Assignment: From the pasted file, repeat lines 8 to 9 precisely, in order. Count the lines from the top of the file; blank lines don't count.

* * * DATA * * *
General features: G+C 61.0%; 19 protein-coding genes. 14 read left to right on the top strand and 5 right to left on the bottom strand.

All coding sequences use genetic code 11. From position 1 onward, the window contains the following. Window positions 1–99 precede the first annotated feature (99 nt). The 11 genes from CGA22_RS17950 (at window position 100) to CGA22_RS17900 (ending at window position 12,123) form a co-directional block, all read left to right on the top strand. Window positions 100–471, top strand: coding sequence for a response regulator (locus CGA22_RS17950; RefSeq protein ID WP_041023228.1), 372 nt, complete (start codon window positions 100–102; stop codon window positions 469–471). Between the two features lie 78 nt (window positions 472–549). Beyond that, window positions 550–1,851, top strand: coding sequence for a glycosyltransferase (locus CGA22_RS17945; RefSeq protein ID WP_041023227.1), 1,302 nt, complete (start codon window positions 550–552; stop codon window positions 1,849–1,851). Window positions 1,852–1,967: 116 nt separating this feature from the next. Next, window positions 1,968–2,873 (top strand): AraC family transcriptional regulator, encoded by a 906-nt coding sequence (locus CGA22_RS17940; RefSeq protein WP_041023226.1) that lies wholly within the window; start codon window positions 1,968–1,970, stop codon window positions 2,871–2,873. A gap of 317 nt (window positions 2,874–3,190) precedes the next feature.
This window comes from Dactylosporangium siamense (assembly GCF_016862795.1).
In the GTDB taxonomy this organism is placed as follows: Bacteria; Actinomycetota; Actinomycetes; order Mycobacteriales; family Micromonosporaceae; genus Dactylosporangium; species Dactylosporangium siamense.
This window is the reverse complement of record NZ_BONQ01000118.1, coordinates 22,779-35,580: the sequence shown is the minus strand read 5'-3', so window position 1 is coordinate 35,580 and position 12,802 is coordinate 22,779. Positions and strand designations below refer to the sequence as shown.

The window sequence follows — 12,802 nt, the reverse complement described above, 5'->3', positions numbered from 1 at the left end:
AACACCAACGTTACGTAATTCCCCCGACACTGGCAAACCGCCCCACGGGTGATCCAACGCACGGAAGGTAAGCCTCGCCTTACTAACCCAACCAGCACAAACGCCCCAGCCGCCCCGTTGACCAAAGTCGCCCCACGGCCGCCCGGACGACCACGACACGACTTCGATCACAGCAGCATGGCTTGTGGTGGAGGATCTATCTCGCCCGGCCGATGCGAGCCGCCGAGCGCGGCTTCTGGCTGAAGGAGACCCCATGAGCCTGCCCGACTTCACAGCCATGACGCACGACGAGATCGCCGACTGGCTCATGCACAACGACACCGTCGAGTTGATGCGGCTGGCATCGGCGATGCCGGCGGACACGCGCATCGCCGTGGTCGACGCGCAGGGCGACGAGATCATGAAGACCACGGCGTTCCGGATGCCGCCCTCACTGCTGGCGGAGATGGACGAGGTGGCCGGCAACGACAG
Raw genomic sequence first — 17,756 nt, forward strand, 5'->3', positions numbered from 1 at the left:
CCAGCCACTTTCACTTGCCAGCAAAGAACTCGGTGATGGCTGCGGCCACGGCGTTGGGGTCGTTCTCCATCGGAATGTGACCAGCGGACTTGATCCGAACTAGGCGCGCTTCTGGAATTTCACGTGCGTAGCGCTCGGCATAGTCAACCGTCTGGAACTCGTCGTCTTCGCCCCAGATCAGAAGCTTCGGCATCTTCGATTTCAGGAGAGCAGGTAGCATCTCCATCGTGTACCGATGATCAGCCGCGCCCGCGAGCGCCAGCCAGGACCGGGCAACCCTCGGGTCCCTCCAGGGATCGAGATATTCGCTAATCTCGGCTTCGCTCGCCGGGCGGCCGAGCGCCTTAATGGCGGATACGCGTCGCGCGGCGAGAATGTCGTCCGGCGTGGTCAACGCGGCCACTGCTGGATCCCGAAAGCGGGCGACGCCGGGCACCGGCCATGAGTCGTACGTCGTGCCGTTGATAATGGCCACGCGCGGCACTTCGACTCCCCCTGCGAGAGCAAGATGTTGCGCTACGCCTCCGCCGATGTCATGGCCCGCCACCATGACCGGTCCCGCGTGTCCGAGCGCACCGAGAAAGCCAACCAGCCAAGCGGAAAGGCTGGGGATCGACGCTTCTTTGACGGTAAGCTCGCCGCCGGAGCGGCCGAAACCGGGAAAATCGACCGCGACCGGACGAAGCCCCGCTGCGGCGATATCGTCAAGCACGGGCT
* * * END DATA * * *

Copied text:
Raw genomic sequence first — 17,756 nt, forward strand, 5'->3', positions numbered from 1 at the left:
CCAGCCACTTTCACTTGCCAGCAAAGAACTCGGTGATGGCTGCGGCCACGGCGTTGGGGTCGTTCTCCATCGGAATGTGACCAGCGGACTTGATCCGAACTAGGCGCGCTTCTGGAATTTCACGTGCGTAGCGCTCGGCATAGTCAACCGTCTGGAACTCGTCGTCTTCGCCCCAGATCAGAAGCTTCGGCATCTTCGATTTCAGGAGAGCAGGTAGCATCTCCATCGTGTACCGATGATCAGCCGCGCCCGCGAGCGCCAGCCAGGACCGGGCAACCCTCGGGTCCCTCCAGGGATCGAGATATTCGCTAATCTCGGCTTCGCTCGCCGGGCGGCCGAGCGCCTTAATGGCGGATACGCGTCGCGCGGCGAGAATGTCGTCCGGCGTGGTCAACGCGGCCACTGCTGGATCCCGAAAGCGGGCGACGCCGGGCACCGGCCATGAGTCGTACGTCGTGCCGTTGATAATGGCCACGCGCGGCACTTCGACTCCCCCTGCGAGAGCAAGATGTTGCGCTACGCCTCCGCCGATGTCATGGCCCGCCACCATGACCGGTCCCGCGTGTCCGAGCGCACCGAGAAAGCCAACCAGCCAAGCGGAAAGGCTGGGGATCGACGCTTCTTTGACGGTAAGCTCGCCGCCGGAGCGGCCGAAACCGGGAAAATCGACCGCGACCGGACGAAGCCCCGCTGCGGCGATATCGTCAAGCACGGGCT